CC BY-NC Bea Lozano, 2018

CC BY-NC Bea Lozano, 2018

The happy housewife retains its force as a place holder for women’s desires and could even be said to be making a return. Take the following passage from Darla Shine’s Happy Housewives: “Being home in a warm, comfy house floating around in your pajamas and furry slippers whiles sipping coffee as your babies play on the floor and your hubby works hard to pay for it all is not desperation. Grow up! Shut up! Count your blessings!” [4]. Shine conjures for the reader a very specific image of what makes housewives happy. In conjuring this image — of leisure, comfort, and ease — she calls for us to return to a certain kind of life, as if this was the kind of life that women gave up in embracing feminism: her fantasy of the happy housewife is as much a white bourgeois fantasy of the past, a nostalgia for a past that was never possible as a present for most women, let alone being available in the present. Shine argues that women have become invested in “being desperate” and have been betrayed by the feminist movement that has “dropped the ball for women at home”. Alluding to the program Desperate Housewives as an example of what women do not want, Shine encourages us to adopt a new image: “I want mothers everywhere to dismiss this horrible image of desperation and come together to promote the image of the happy housewife”. This new image comes with a commitment to specific values: “respect; pride; confidence; passion; friendship; a clean beautiful home; and, most importantly, a close relationship with your children”. While mothering is a crucial element here in this manual for happiness, so too is marriage, as an institution described in terms of heterosexual intimacy: Shine suggests that “you will never be a happy housewife if you’re not intimate with your husband”.

Shine’s book is unexceptional. On the Internet, we witness a new generation of bloggers who take on this identity of “the happy housewife.” These bloggers use the opportunity of the public space generated by new technologies to make public their claim of happiness. This claim is also an insistence on the error of feminism and on the importance of instructing women on how to be happy; happiness is being good at being a housewife, as well as what follows being good. Such blogs typically include recipes, tips on doing housework, thoughts on mothering, as well as belief statements that register the happy housewife as an important social role and duty that must be defended, as if the speech act (“I am a happy housewife”) is itself a rebellion against a social orthodoxy. The image of the happy housewife is repeated and accumulates affective power in the very narration of her as a minority subject who has to reclaim something that has been taken from her. This affective power not only presses against feminist claims that behind the image of the happy housewife was an unspoken collective unhappiness but also involves a counterclaim that happiness is not so much what the housewife has but what she does: her duty is to generate happiness by the very act of embracing this image.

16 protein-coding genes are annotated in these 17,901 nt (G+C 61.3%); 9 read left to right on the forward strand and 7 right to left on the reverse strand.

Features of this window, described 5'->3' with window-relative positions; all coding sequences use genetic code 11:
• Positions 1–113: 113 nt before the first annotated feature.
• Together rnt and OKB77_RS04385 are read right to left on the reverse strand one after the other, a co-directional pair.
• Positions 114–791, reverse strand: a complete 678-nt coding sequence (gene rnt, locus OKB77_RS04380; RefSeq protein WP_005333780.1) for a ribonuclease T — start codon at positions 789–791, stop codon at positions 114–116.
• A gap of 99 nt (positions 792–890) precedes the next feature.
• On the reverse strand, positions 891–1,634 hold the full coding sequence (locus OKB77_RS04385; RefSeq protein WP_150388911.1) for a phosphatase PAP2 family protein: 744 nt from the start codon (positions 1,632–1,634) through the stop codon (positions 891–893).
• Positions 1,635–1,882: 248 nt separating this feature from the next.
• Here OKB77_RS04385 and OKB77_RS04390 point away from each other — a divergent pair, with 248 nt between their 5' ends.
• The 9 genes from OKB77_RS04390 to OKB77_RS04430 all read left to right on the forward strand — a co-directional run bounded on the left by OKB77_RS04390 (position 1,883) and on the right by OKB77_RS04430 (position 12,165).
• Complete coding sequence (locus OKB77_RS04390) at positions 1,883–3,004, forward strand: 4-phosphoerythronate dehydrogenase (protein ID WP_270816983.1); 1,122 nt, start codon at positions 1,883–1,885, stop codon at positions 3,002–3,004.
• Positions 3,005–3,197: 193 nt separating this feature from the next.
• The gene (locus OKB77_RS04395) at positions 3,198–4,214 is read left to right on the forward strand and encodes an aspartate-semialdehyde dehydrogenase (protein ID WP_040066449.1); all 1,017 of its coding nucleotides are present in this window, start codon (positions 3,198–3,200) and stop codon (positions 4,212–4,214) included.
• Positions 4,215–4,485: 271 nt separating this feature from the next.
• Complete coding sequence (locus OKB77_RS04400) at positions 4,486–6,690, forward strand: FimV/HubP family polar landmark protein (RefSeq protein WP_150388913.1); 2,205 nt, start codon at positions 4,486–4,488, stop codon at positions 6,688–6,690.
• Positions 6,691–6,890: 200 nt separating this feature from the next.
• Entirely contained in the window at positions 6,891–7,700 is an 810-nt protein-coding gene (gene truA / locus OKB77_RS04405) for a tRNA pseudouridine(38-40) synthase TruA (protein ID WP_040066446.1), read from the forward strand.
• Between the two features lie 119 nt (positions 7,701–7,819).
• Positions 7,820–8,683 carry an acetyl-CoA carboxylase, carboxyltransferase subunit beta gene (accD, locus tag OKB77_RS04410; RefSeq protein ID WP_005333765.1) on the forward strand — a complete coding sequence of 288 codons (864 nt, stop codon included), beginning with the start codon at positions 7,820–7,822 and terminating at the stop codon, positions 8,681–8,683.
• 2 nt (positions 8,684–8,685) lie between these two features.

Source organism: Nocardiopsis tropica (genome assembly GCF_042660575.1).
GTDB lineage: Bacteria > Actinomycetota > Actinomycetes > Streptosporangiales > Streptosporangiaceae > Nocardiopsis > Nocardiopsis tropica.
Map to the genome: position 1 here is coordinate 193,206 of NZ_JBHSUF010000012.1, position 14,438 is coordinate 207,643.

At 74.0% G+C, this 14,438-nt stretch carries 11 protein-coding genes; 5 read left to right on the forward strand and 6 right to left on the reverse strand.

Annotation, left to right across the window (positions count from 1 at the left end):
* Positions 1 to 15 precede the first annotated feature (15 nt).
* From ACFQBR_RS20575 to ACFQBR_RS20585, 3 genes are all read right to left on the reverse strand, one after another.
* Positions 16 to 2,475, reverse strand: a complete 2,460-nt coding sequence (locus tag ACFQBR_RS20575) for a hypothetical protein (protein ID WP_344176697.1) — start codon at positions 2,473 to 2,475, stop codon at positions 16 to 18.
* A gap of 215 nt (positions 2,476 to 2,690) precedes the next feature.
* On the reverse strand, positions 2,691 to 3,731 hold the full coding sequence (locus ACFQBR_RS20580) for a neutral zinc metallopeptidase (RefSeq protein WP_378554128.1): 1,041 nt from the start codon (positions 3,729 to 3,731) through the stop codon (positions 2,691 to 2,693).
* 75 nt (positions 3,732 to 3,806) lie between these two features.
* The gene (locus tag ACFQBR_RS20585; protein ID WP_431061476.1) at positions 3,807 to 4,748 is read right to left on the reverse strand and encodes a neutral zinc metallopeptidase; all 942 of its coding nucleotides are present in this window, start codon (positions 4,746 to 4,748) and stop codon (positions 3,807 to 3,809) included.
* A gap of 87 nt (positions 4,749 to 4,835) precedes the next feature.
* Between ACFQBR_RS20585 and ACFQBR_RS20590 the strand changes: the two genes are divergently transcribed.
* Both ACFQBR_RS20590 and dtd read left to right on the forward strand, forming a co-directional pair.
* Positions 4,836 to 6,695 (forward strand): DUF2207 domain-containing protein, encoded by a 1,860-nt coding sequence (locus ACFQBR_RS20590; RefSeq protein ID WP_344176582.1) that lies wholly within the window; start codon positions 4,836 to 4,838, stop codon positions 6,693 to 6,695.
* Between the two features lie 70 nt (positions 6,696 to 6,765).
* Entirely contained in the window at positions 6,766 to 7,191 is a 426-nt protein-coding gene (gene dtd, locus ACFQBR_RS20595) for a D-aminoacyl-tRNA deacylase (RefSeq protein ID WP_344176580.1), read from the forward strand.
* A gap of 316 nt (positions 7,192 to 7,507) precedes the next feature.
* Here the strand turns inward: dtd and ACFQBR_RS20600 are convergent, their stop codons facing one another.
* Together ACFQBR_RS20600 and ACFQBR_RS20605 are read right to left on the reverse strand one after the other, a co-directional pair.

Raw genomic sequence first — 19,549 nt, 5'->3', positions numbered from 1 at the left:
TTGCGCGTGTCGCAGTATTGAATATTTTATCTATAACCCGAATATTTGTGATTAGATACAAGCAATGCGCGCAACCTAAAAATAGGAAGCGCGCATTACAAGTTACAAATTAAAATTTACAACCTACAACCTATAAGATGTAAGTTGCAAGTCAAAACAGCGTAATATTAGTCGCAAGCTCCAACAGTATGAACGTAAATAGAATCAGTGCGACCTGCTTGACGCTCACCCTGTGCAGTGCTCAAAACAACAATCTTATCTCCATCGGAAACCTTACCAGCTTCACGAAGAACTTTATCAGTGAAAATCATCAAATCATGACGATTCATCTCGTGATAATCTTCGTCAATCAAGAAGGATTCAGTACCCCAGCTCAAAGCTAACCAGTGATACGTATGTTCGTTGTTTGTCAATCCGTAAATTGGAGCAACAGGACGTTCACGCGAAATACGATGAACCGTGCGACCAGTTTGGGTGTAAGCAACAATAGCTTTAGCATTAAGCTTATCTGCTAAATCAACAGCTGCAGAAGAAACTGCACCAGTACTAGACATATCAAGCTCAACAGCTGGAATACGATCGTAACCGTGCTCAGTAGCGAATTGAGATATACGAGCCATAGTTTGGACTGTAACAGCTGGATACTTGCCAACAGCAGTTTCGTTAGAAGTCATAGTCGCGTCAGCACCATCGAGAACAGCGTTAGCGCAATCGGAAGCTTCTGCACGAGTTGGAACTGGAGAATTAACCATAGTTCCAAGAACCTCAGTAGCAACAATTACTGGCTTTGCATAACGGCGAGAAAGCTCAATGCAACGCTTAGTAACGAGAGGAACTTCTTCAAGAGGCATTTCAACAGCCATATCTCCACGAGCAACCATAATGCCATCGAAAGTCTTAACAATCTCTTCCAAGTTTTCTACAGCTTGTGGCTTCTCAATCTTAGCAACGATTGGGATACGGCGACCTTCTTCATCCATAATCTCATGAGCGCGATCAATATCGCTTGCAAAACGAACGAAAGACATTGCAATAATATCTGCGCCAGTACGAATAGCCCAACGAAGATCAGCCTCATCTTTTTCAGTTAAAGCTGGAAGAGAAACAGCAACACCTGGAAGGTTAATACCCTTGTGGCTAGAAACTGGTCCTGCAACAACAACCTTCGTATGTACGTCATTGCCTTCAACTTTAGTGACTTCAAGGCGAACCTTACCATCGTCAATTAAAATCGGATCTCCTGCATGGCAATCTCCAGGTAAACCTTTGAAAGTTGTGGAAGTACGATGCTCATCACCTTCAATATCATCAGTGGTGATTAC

CC BY-NC Bea Lozano, 2018

CC BY-NC Bea Lozano, 2018

In this political context, it is not surprising that research in happiness studies has “shown” that traditional housewives are happier than their working counterparts, as the American journalist Meghan O’Rourke explores in her aptly named article “Desperate Feminist Wives”. By implication, it is feminism that gives women the desires that have made them unhappy. This chapter will offer a different way of understanding the relationship between feminism and unhappiness. I begin by reflecting on how happiness was used historically as an argument for sustaining a gendered division of labor, taking as a starting point the work of the philosopher Jean-Jacques Rousseau on education. My argument challenges Lesley Johnson and Justine Lloyd’s claim that the happy housewife was a feminist myth—what they call “a myth of a myth”—through which the feminist subject could generate the housewife as “the other” [5]. I suggest that the happy housewife has a very long genealogy, and that she emerges as a figure at least in part as a response to feminist claims.

By providing a genealogy of the happy housewife, we can reflect on the political landscape in which the figures of the unhappy housewife and the feminist killjoy emerge. My suggestion is that we can reread the negativity of such figures in terms of the challenge they offer to the assumption that happiness follows relative proximity to a social ideal. I focus not only on the affective power of these figures but also on feminist consciousness as a form of unhappiness, suggesting that earlier feminist languages of “consciousness-raising” and even “false consciousness” may be useful in an exploration of the limitations of happiness as a horizon of experience.

Sara Ahmed, The Promise of Happiness (Duke University Press Books, 2010).


[1] Friedan, B. (1965). The Feminine Mystique. New York: Penguin Books.

[2] hooks, b. (2000). Feminist Theory: From Margin to Center. Cambridge: South End Press.

[3] Rowbotham, S. (1989). The Past Is Before Us. Feminism in Action since the 1960s. London: Penguin.

[4] Shine, D. (2005). Happy Housewives. New York: HarperCollins.

[5] Johnson, L., Lloyd, J. (2004). Sentenced to Everyday Life. Feminism and the Housewife. Oxford: Berg.

All rights of this article reserved by the author

View comments1

  • Luis Manteiga Pousa | 26 March 2021

Leave a comment